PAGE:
Euro 2012 Preview: Netherlands
The Netherlands returns a similar lineup from its 2010 World Cup runner-up squad
Robin van Persie aims to carry over club form, and Arjen Robben eyes redemption
Wesley Sneijder must turn back the clock if the Netherlands is to win Euro 2012
The Netherlands came mighty close at the 2010 World Cup -- and quite a few experts believe Bert van Marwijk's team can go one better this year. The starting lineup is virtually unchanged from two years ago. Whether that's a good or bad thing is largely a matter of opinion. If anything, both the strengths and weaknesses of the Dutch seem more pronounced this time. Going forward, "Oranje" certainly looks better than ever. Scoring 37 goals in 10 qualification games would suggest that the "negative and ultra-brutal" tag that the team earned after the final in Johannesburg was over-simplistic and inaccurate.
This group of players can play with the best of them. But can they also defend? The possible loss of center back Joris Mathijsen, never a top-class defender to begin with, threatens to accentuate a deficit in quality at the back. Van Marwijk, the most pragmatic of coaches, will probably be forced to play the destructive Nigel de Jong alongside captain Mark van Bommel in the middle of the park as a consequence. Dutch purists won't be impressed. But if the Netherlands manage to protect their end long enough to score one or two at the other end, they might yet win their first international competition since Euro 1988.
F Robin van Persie
The 28-year old has been in imperious form for Arsenal this year. England's Footballer of the Year scored 37 goals in all competitions and at times carried his team single-handedly through a difficult season. Similar brilliance from this most cultured of goal-getters at this tournament will make him a prime candidate for the Ballon d'Or.
M Arjen Robben
He came back with a five-centimeter hole in his thigh after the World Cup but is back to his mercurial best. Unlike at Bayern Munich, where he plays as an inverted winger on the right, he'll be mostly deployed on the left by Van Marwijk. Few players are as exciting as the 28-year old in full flight, but there are doubts about his big game temperament (see below).
M Wesley Sneijder
The Dutch No. 10 has endured a rough patch at Inter Milan, where he was hampered by injuries and managerial upheaval. But the spring has brought slightly improved performances and there is hope yet. The 27-year old needs to replicate former greatness if Oranje dreams of a trophy are to be fulfilled.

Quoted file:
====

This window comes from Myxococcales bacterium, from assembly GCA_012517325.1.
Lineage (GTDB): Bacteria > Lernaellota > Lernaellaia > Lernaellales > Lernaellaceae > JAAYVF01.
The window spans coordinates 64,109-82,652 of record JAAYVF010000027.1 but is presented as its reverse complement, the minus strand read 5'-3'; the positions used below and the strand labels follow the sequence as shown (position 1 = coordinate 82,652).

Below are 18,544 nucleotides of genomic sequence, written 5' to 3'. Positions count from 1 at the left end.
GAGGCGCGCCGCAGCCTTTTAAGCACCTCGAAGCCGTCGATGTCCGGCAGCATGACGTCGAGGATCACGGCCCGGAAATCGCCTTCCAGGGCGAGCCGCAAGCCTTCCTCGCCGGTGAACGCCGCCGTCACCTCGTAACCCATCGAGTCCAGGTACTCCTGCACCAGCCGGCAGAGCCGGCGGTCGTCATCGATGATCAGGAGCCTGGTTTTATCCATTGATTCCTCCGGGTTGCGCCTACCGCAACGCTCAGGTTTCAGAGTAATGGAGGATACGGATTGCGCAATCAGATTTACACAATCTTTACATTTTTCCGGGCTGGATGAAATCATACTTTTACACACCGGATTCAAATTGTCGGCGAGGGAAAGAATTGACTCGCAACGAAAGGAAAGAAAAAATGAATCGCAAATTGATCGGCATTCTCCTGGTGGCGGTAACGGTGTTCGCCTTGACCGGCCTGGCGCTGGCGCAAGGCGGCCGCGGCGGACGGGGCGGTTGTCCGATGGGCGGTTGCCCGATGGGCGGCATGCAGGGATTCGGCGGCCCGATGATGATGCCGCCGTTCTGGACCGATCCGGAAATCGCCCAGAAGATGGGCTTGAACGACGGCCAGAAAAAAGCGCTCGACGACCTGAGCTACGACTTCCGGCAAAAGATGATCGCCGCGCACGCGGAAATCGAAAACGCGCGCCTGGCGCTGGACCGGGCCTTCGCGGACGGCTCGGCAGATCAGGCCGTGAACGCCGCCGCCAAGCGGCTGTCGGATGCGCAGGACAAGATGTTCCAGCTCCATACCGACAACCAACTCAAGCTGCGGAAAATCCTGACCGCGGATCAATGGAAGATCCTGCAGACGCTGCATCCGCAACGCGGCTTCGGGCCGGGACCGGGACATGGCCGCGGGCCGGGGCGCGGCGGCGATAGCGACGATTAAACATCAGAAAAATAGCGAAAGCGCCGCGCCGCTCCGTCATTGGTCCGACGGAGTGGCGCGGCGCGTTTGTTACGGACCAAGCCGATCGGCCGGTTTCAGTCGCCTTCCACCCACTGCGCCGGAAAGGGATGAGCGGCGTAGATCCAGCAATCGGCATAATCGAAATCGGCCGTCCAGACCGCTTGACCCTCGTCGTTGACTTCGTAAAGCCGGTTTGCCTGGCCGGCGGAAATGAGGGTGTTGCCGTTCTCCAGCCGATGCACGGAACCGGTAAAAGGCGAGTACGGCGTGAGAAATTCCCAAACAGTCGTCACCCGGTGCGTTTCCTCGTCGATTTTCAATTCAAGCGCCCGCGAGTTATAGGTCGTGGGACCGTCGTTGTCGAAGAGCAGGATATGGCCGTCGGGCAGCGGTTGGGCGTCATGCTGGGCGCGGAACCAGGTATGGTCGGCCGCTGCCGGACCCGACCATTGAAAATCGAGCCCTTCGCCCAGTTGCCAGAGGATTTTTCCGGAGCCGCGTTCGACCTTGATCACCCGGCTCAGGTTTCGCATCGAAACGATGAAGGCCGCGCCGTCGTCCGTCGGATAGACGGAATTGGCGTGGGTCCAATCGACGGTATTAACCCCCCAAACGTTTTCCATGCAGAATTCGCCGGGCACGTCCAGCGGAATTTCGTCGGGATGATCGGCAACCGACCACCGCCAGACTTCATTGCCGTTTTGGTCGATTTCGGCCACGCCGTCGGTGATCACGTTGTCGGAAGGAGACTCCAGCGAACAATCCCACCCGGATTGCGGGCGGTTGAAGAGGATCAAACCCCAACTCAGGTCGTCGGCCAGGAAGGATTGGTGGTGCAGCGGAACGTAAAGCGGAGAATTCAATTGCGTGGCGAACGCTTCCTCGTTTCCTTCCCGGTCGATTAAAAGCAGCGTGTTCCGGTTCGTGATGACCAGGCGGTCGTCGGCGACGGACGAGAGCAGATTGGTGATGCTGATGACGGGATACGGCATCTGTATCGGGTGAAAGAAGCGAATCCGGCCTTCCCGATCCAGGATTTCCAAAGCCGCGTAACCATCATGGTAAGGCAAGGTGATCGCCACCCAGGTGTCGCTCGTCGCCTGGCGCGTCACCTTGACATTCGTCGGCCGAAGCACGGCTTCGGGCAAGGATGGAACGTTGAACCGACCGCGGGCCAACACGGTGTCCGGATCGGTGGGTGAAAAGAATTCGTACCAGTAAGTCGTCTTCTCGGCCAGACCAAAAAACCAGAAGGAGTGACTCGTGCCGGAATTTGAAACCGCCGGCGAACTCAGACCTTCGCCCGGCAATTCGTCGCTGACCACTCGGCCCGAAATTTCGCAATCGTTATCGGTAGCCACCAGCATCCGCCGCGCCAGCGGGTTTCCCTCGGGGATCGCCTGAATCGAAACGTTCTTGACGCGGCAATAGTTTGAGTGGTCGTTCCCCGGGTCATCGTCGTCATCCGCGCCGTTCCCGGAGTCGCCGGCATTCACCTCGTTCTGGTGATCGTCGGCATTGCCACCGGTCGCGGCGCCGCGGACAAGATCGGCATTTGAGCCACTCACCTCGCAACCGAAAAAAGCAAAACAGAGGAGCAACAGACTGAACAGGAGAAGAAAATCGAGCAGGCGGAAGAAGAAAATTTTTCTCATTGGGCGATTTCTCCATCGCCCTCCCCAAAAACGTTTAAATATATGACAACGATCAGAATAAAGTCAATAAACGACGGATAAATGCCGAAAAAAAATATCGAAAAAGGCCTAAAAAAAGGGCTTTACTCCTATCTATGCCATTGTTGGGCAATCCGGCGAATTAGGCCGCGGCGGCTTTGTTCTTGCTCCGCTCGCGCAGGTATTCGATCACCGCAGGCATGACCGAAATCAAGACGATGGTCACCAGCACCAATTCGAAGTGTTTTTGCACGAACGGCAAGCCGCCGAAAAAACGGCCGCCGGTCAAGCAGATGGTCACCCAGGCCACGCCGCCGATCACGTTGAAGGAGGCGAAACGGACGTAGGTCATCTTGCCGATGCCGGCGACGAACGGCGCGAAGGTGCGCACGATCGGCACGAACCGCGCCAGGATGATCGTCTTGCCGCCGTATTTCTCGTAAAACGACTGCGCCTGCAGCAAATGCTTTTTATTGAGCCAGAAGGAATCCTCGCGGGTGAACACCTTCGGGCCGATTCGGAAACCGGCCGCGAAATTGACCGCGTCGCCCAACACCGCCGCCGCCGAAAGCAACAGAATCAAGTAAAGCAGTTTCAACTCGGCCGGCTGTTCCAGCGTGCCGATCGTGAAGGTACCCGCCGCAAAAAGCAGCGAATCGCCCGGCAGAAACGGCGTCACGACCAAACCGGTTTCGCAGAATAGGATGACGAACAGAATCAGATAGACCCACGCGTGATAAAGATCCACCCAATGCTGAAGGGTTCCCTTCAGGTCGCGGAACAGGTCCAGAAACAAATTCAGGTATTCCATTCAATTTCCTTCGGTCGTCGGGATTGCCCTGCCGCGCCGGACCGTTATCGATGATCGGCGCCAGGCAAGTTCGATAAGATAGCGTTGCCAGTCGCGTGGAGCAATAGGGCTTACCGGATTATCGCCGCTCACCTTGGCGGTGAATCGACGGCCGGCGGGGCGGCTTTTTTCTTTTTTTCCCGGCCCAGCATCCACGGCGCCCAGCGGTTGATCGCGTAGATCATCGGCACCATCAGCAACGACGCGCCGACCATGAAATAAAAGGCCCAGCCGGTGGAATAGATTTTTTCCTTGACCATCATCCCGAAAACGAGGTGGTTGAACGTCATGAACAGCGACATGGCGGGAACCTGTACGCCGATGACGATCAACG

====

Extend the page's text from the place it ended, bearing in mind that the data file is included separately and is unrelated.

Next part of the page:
Control vs. creativity in central midfield
De Jong has been reinstated next to Van Bommel after Van Marwijk had dropped him for a particularly violent foul on Newcastle's Hatem Ben Arfa. In some quarters in the Netherlands, the double defensive pivot is seen as a betrayal of the country's footballing ideals. There is a media campaign for the introduction of the much more imaginative Rafael van der Vaart, but Van Marwijk seems to favor two "controllers," as the Dutch call defensive-minded midfielders. PSV's Kevin Strootman might be the compromise candidate.
Third time the charm for Robben?
In Johannesburg, Robben squandered two chances, and his team went on to lose the World Cup final. In this year's Champions League final, he missed a penalty in extra time, and Bayern went on to lose the game, too. The winger could only banish his personal demons -- as well as a slightly unfair "bottler" tag -- if he delivers third time around.
Van Persie AND Huntelaar?
The sensational form of Schalke 04 striker Klaas-Jan Huntelaar has predictably led to calls for his inclusion. Attempts to play him alongside Van Persie have not worked, however, so one of Europe's most in-form forwards will once again be relegated to a bit role. For Van Marwijk, it's a nice problem to have but also a huge distraction. The debate is already a fierce one, before a ball has been kicked in anger.
It's another 4-2-3-1 formation, with clearly defined roles. Defenders defend, holding midfielders hold, attacking midfielders and attackers attack. This simplicity works pretty well -- especially if the Netherlands takes an early lead and can then stretch the opposition on the counter. Few teams execute the moment of "transition," the few seconds after winning the ball, with as much class and precision.
But the fault lines become very visible in tightly contested, claustrophobic games. Right back Gregory van der Wiel is the only deeper player to provide the only occasional spark; everyone else is frankly not that good. Van Marwijk's men should still have enough firepower to paper over the cracks, but an utterly unforgiving group makes backing them difficult at this stage.